SJS:​ Well, I had my junior and senior year with Sally Burdick at St. Peter High. She was a wonderful teacher. She was as hard­ass a journalism teacher as you could get, especially for a paper with the pretty unfortunate name of “The Peter Patter.” Which since we were all young and virginal, most of us anyway, we didn’t know what that meant. It got some laughs though when I went to Hamline and worked for “The Oracle.” But Sally clued us in pretty well to the “Five Ws” and using documents and interviewing. I did some freelance writing in Philadelphia for the City Paper, which just went down. Then I did creative non­fiction in grad school at the University of Arkansas. It was a class a bunch of us wanted taught, and it wasn’t all this touchy­-feely memoir crap. We had the late ​Bill Harrison​, who was a terrific writer and another real hard­ass. I also worked there as publicist for the University of Arkansas Press. That’s where I learned a lot about dealing with the publicity industry.

MP:​ Did you ever attempt to get a full-­time job with the mainstream press?

SJS: ​No. My training was in creative writing and I had worked as an academic.

MP: ​Did you ever ​want to get that kind of job?

SJS:​ Well, I’m not sure I’m qualified. When I first started blogging I didn’t pay much attention to journalists. But as time went on I got to know some of them, some really talented young journalists. Like Greg Pratt, who I mentioned, who is now with the Chicago Tribune, and Andy Mannix [formerly with MinnPost now with the Star Tribune] and Nick Pinto [now with the Village Voice]. People like that seem qualified to be journalists, you know what I mean?

MP:​ Do you have generally good interaction with reporters here in Minnesota?

SJS: ​Well, some, sure. I met Rachel [Stassen­-Berger of the PiPress] through the Freelance Writers Union while I was writing a column for the Hutchinson Leader back in the ‘90s. I’ve gotten to know Briana [Bierschbach of MinnPost], who is a terrific writer. So I think so. Others though get really … dismissive. For a while I let it bother me. You know, something they said on Twitter. But now I just say, “whatever.”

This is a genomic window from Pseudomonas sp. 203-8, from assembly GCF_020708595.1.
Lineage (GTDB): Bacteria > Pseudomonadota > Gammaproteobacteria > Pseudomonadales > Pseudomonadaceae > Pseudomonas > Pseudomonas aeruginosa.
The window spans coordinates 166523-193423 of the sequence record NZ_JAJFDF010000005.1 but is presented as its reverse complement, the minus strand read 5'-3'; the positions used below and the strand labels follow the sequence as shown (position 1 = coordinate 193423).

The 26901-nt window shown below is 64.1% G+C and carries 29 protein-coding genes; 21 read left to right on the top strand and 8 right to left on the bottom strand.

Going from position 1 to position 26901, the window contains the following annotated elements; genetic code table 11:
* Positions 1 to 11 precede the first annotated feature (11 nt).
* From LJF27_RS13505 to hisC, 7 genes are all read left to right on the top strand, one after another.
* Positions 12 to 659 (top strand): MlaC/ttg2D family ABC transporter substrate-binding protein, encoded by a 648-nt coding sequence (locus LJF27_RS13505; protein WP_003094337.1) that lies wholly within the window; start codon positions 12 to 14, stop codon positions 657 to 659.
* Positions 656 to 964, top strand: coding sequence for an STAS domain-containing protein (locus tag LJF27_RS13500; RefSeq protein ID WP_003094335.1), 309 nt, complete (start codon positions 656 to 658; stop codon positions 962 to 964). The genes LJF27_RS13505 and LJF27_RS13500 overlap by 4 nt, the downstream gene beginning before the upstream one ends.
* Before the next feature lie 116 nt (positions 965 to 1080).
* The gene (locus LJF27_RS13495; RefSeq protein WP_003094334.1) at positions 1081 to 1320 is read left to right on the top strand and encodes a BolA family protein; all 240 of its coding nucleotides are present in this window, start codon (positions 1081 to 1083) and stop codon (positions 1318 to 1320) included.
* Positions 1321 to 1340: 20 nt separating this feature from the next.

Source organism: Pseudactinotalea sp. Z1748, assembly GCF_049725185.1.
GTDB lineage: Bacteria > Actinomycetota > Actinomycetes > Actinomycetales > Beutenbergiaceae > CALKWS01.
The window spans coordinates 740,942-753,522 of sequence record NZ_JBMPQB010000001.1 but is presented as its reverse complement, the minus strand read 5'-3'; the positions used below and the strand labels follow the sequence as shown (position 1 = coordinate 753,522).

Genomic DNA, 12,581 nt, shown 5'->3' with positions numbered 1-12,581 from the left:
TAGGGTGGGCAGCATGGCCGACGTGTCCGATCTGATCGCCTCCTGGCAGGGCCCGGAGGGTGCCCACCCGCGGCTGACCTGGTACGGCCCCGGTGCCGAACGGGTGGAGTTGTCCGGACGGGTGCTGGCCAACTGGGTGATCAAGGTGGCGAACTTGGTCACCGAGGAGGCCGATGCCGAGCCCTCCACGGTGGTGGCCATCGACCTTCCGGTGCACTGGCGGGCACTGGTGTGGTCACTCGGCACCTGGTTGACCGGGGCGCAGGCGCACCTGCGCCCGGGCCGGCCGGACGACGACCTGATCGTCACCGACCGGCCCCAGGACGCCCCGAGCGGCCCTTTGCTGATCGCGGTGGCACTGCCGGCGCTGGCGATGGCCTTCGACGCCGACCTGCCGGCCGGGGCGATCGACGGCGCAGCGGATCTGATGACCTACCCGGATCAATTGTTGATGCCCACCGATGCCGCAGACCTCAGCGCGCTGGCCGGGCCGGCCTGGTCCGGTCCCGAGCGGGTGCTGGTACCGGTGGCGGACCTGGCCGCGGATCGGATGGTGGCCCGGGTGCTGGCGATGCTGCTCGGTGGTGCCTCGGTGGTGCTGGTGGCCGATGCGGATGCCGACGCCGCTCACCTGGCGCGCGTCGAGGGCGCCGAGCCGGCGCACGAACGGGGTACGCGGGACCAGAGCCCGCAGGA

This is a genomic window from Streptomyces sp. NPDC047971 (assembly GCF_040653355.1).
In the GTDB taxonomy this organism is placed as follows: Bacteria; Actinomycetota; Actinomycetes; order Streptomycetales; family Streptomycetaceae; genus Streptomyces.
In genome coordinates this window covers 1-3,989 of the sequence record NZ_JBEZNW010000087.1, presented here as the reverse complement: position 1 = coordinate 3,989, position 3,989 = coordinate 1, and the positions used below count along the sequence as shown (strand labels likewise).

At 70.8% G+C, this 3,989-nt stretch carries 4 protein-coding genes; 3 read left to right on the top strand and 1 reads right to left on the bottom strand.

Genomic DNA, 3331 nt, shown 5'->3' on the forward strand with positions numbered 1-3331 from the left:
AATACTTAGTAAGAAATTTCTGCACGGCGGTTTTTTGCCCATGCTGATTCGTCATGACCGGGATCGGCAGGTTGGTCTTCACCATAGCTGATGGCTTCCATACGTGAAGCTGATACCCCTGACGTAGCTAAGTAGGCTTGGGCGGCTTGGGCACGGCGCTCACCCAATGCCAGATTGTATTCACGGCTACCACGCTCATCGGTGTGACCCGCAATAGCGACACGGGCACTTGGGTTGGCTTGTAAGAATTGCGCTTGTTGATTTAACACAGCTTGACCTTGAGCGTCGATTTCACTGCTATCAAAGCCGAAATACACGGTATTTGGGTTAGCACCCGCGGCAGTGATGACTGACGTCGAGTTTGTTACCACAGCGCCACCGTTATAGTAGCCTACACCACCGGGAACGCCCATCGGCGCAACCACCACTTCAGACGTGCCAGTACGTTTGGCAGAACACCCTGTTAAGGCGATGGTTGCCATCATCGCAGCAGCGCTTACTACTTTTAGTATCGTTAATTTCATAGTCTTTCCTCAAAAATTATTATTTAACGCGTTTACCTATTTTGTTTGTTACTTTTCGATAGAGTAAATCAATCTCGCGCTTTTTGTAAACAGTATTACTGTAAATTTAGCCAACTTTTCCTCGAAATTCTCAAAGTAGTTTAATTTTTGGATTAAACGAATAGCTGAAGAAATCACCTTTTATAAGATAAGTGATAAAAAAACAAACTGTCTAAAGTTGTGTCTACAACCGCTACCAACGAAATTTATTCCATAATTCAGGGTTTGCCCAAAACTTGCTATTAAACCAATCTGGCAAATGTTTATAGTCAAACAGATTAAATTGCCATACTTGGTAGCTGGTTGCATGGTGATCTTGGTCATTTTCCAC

MP: ​You’ve said the state DFL has not been exactly fair about how they treat your work.

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SJS: ​Well, the DFL does that a lot. Sending out things based on reporting I’ve done, but stripping off the attribution. I’ve contacted them to complain about it, telling them, “Look, this isn’t about ego. This isn’t about emotion. This is about intellectual property, and best social media practices.” And Ken [Martin, State DFL chairman] wrote back once and said, “Well sometimes we may have strategic objectives.” But the thing is, I need readers and when you take my story and strip off the attribution, you take my readership away.

[See above for Martin’s response.]

I had that experience recently when I reported about the Seventh District’s GOP’s Facebook page​, which was saying all these crazy things, like how George Soros was a Nazi and warning people not to eat cilantro because Mexicans relieved themselves in the fields. And it happened again when​ I wrote about [First District GOP candidate Jim] Hagedorn​. 

But reporters are generally really good about attribution. Because it’s not an ego thing, or Sally Jo being a crazy lady. It’s just best practices. I mean, I’m not a fan of Michael Brodkorb. But if he breaks something, I give him credit for it. It’s just something I do. Jennifer Brooks at the Star Tribune is someone who is very good about crediting me for something I’ve written. I don’t want this to come off as a whine about how badly I’m treated. But all I’m saying is that if you follow best practices, it’s what you do. You don’t pretend you’re the one who found this, when you read it somewhere else.

MP: ​As an unapologetic partisan, how do you police yourself? I mean, it’s a tricky thing. You may have your focus primarily on Republicans and conservatives, with an occasional Democrat for good measure. But you do want the reader to perceive you as being fair, at least in the context that if someone says crazy things and does crazy things it is fair to point it out? 

SJS:​ Well, it became clear to me that I had to stop caucusing with the DFL in 2011. I guess that’s policing? I actually was an alternate to the state central committee. But about then a group of liberal bloggers approached Ken Martin about some kind of coordinated blogging activity. And then Ken, who I’ve known for a while and is a good guy, called me looking for support to be chairman and mentions this. I of course hadn’t been told anything about it. I don’t think the other bloggers wanted me to be a part of it. So all I could say is, “Ken, what are you talking about?” But the idea was that the DFL would come up with these little grants and “Bluestem” would then act as this amplifier/auxiliary blog and I was supposed to repeat party messages, down to using the same silly catch­phrases. It was one thing to wonder why I would want to write something like that, but then there’s the question of who would want to read it?